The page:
Assessing Slope


  • Look at the local terrain
  • Water collects at the bottom of a slope
  • Ponds / streams
  • Look at field from two sides.

Assessment of slope should be made not just by looking at the field you have chosen, but also at the surrounding countryside as well. A pilot may be reluctant to do this for fear of losing sight of his field. Remember that if the slope is clearly visible from the air then it is probably too steep to land on. It is worth noting that slope may only be seen when viewed from a particular direction and so it is useful to fly around the chosen field/area and see it from different directions.

Slope, if detectable from the air, it must be emphasised, is acceptable only for an uphill landing, even to the extent of landing downwind. The judgement problems on both counts – slope and tail wind – should be recognised:

  1. The round-out will have to be started slightly higher than usual because the glider has to be rotated through a larger angle than when landing on the level.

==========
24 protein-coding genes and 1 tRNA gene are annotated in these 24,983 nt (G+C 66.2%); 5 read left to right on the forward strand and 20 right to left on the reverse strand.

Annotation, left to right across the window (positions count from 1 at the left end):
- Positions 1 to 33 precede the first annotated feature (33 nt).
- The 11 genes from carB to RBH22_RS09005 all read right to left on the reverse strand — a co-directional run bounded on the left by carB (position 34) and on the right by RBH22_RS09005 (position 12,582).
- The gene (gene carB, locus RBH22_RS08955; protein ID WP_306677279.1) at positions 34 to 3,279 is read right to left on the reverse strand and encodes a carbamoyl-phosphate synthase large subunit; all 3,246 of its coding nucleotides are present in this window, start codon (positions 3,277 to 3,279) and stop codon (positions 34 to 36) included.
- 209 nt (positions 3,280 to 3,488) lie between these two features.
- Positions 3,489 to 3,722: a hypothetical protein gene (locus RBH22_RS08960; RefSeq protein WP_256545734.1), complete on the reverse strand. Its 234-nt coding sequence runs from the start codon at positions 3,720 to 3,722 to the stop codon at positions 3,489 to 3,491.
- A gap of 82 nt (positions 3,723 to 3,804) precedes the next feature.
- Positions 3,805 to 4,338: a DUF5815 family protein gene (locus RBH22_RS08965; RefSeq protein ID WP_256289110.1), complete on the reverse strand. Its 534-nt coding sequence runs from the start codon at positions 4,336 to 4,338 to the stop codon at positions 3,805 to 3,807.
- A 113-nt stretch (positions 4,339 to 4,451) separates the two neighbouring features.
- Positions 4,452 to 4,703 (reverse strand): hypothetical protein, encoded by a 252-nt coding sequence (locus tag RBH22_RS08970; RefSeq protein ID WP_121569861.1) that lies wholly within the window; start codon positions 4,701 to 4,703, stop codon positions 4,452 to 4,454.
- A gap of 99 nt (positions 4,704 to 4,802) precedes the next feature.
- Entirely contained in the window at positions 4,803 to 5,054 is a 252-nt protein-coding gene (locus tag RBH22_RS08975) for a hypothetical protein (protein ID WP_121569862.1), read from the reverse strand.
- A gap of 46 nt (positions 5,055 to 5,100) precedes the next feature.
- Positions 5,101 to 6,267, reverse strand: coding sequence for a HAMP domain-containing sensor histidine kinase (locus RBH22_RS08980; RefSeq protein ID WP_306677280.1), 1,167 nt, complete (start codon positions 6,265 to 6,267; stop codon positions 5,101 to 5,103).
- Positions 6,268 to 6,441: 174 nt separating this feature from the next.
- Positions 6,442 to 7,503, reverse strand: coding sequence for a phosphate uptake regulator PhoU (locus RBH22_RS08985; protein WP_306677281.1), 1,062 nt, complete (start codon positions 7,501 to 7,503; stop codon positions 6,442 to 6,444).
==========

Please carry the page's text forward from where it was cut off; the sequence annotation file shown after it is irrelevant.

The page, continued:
2. The perspective of the field will give the impression that the glider is high on the approach. To help appreciate this, think of a good approach to a level field and then visualise the significance on approach judgement of rotating the field towards you. It will appear that the glider is high on the approach and correction with the brakes may cause an undershoot.
  3. There may be turbulence, curl-over (turbulence in the lee of hills), or a marked gradient to make approach control more difficult.
  4. Remember that if you are gliding downwind, the fields you will have the better view of slope towards you, and will be downhill for an into-wind approach.
  5. The glider may well roll back and a serviceable wheel brake may be essential.